The apostle Paul stood on trial, accused of heresy and polluting the temple of God.
Initially his ongoing legal battle had been undertaken by the Roman authorities of Judea as an effort to appease the Jews of Jerusalem. But recognizing the true motives of his Jewish accusers, Paul had taken advantage of his legal rights and had appealed to Caesar, asking for a trial in Rome.
His appeal had been granted. But that left the Roman procurator Porcius Festus something of a legal quandary. He didn’t have any actual Roman crime to hold against Paul. They could send him to Caesar, but he felt a little foolish sending a man to trial without any actual legal accusation having been made.
So Festus asked King Herod Agrippa II to help him come up with charges. For his part Agrippa was interested in hearing the apostle speak. He knew somewhat of Christianity, being of Jewish persuasion himself, and so the King agreed. (cf. Acts 25)
When the day arrived, Paul was given a chance to explain himself. For the apostle, such an invitation was all that he required. Rather than giving a detailed legal defense, discussing laws and like, Paul chose rather to explain why he was a Christian. He spoke of how he had persecuted Christian, he talked about how he had personally seen the resurrected man, Jesus Christ, and how in response to the command of the Lord, he, Paul, had preached the gospel to the lost. (cf. Acts 26:1-23)
When Festus heard Paul preach about the resurrection of the dead, Festus proclaimed that Paul must have been driven mad by the profundity and magnitude of his education (cf. Acts 26:24). But Paul was not mad. Rather he was making an attempt to convert his audience. In particular he was trying to reach the heart of King Agrippa. Agrippa, confronted with this spiritual appeal, weaseled his way out of the situation, famously saying, “Almost you persuade me to be a Christian.” (Acts 26:28).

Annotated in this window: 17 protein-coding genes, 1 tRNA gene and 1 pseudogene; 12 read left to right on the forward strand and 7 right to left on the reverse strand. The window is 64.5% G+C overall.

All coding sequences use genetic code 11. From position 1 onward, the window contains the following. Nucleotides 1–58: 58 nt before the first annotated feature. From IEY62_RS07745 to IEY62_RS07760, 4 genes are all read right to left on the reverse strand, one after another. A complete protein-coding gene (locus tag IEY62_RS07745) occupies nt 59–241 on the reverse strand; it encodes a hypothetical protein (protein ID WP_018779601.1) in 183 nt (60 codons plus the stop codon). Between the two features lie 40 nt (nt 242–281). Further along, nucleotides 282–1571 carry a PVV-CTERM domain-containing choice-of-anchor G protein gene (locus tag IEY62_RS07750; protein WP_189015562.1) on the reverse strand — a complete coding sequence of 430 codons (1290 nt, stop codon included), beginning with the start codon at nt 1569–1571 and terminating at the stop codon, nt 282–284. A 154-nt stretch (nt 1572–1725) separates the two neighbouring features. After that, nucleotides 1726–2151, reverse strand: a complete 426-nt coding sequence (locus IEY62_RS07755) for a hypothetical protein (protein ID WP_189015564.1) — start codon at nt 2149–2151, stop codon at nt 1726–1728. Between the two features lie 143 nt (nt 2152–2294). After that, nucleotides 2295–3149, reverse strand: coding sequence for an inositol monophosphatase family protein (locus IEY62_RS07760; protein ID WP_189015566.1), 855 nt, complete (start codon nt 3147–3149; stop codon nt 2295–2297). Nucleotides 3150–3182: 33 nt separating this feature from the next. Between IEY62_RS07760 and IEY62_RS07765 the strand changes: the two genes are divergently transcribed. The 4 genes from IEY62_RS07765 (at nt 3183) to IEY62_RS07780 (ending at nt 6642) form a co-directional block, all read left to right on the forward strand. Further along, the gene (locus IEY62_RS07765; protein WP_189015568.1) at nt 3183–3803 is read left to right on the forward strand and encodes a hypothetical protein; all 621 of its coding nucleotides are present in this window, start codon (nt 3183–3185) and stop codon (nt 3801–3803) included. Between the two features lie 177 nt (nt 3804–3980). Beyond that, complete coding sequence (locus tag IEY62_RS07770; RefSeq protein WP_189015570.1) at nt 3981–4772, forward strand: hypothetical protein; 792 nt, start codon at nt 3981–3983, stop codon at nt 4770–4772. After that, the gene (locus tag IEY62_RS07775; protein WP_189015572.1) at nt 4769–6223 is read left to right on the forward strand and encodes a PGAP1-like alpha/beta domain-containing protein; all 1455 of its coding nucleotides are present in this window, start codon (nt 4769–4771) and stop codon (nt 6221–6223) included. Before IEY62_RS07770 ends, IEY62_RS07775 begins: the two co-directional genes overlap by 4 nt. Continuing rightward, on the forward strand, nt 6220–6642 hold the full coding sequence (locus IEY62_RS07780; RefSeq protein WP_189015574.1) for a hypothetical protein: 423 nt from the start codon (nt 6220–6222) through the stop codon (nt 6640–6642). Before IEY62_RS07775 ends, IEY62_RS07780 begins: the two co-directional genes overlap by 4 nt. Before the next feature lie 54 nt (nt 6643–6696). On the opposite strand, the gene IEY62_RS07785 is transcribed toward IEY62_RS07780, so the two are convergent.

Almost persuaded, but not convinced.
History tells us quite a bit about King Agrippa. He was the last king of the line of Herod the great, and was a Jew. Having authority over the population of Jerusalem, he was not always liked by the Jews, and was rumored to have been involved in an incestuous relationship with his sister Bernice. He and his sister were eventually expelled by the Jews from Jerusalem, and when the Romans marched on the Jews, he sent troops to aid them, and even fought in battle on behalf of Rome, being injured in the process. Following the destruction of Jerusalem, he and Bernice moved to Rome, where he was given a new title and new lands.
Agrippa died, so far as history knows, never having converted to Christianity. According to the words of the Lord, he died in his sins, and did not enter into that blessed realm where Christ awaits (cf. John 8:21-24)
There are many, many people who are in much the same position as was King Agrippa. They have heard the gospel preached, but they resist obeying it. When the preacher comes calling, they make vague promises about getting right with God at some future date. Hearing the gospel makes them uncomfortable because they know it’s true, and they know it condemns them in their sins, but they don’t want to make the changes that Jesus is calling upon them to make.
They are, in short, almost persuaded.
Such individuals may go on to do many things in life, even as Agrippa did. They may fight important battles. They may earn important honors. They may have success as the world counts success. But when they die, they will stand before God unprepared. Rather than words of praise, they will hear that sad, final condemnation, “I never knew you, depart from me, you who practice lawlessness.” (Matthew 7:23)
Almost persuaded is fully lost.
The church of Christ invites you to hear and obey the Gospel of Christ; won’t you come study and worship with us at 234 Chapel Drive, Gallipolis, Ohio.
Jonathan McAnulty is minister of Chapel Hill Church of Christ.